Dealing with multiracial gay couples, aging, unhappy marriages and adultery, in a multi generational family, this novel takes place in NYC, during the few years surrounding 9-11. While the 2 marriages and the conflicts caused by their affairs are the primary focus groups within the novel there is a gay couple with a dying partner and a lesbian couple planning and holding a committment ceremony. When you add the idea of an unhappy husband contemplating disappearing in the 9-11 confusion to start a new life with his child's pre-school teacher, this book seems to deal with a few too many issues in the news. Attacking fewer contemporary topics in greater depth would perhaps be more successful. The story is told from the viewpoint of various flat and not too engaging characters in short chapters, and progresses chronologically to a well paced conclusion.more
A book about people struggling through their lives in New York City becomes a September 11th book with very little warning. Two families, interconnected through various ways, are followed through a series of events - pre-, during and post-9/11 - that shape their relationships.The writing style is somewhat jagged. Each chapter is told from a different character's perspective, and often the narrative gets lost as they tumble into their own thoughts. The characters weren't terribly compelling, and I wanted to root for the cheating spouses more than anyone else.more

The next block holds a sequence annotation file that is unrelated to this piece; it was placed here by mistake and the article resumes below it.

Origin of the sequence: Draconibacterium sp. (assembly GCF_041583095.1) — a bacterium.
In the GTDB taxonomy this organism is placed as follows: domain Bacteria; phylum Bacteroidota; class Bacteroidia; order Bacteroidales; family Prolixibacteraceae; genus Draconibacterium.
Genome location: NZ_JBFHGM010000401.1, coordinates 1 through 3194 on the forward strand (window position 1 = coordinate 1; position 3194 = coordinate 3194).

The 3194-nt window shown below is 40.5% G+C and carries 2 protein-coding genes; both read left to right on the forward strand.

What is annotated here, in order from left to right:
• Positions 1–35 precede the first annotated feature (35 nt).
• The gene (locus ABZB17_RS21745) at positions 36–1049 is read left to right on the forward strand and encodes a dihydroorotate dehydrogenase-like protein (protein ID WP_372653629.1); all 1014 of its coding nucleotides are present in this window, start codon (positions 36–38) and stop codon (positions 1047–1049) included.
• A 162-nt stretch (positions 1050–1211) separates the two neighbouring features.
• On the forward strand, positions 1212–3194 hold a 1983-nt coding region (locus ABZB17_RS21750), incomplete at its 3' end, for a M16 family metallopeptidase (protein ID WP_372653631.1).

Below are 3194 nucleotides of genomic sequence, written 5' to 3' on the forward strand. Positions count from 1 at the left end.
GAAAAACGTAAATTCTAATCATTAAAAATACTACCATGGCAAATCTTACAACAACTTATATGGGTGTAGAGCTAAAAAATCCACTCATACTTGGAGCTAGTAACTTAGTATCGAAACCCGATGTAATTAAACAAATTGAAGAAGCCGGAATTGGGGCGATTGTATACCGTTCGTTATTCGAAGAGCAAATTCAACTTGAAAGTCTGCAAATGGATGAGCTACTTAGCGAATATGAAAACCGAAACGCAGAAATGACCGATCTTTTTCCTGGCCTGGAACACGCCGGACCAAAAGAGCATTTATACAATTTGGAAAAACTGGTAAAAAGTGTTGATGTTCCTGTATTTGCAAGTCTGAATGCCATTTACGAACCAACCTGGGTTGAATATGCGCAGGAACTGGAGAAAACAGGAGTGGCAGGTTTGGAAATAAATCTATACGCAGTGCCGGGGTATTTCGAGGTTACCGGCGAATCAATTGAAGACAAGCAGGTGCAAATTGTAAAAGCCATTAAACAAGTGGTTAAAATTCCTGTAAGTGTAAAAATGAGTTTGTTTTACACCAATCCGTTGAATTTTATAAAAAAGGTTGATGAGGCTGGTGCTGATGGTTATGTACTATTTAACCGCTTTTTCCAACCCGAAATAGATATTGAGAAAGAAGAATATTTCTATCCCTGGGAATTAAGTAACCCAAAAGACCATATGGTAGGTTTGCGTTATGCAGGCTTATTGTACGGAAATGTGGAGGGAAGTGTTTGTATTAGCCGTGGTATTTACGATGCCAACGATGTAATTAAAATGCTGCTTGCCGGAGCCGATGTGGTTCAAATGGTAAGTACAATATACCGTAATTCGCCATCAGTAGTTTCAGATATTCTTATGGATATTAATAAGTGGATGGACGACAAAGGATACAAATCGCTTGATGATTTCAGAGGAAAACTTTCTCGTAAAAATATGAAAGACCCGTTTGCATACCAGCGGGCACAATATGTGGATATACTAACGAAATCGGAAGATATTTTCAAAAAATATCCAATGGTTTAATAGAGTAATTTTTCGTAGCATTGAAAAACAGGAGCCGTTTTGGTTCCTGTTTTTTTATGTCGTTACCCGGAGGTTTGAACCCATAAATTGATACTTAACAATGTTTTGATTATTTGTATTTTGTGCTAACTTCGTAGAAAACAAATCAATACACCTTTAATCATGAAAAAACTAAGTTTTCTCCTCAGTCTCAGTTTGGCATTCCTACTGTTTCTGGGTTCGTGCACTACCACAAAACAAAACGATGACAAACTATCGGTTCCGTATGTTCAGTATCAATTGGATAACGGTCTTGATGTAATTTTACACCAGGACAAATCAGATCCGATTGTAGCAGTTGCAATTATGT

This was an interesting yet ultimately disappointing book. The book is about the lives of eight people with various ties to each other, before and after the Sept 11, 2001 terrorist attack on the World Trade Center in New York City. The relationships between the eight are explored using the device of a different narrator for each chapter. Cliches abound, with the classic responses to homosexuals demonstrated in both male and female couples. The end of the book is especially frustrating, as the reader is left wondering about the different characters. The unemployed stockbroker, his wife and the impact of their new baby on their tenuous relationship is left totally unexplored which is frustrating. In another scenario, a recent widower is finally able to commit to his lover, yet when she has what she has wanted all along, she wavers. Unfortunately, this represents another time-worn cliche: once we have what we want, we don't want it anymore. On the last page, the woman has decided to end the relationship with her widowed lover yet she feels that they are closer than ever. It is a strange contradiction, especially for the last page, that leaves the reader unfulfilled and wondering what the author's purpose for the book truly is. There are just too many unanswered questions for this to be a satisfying read.more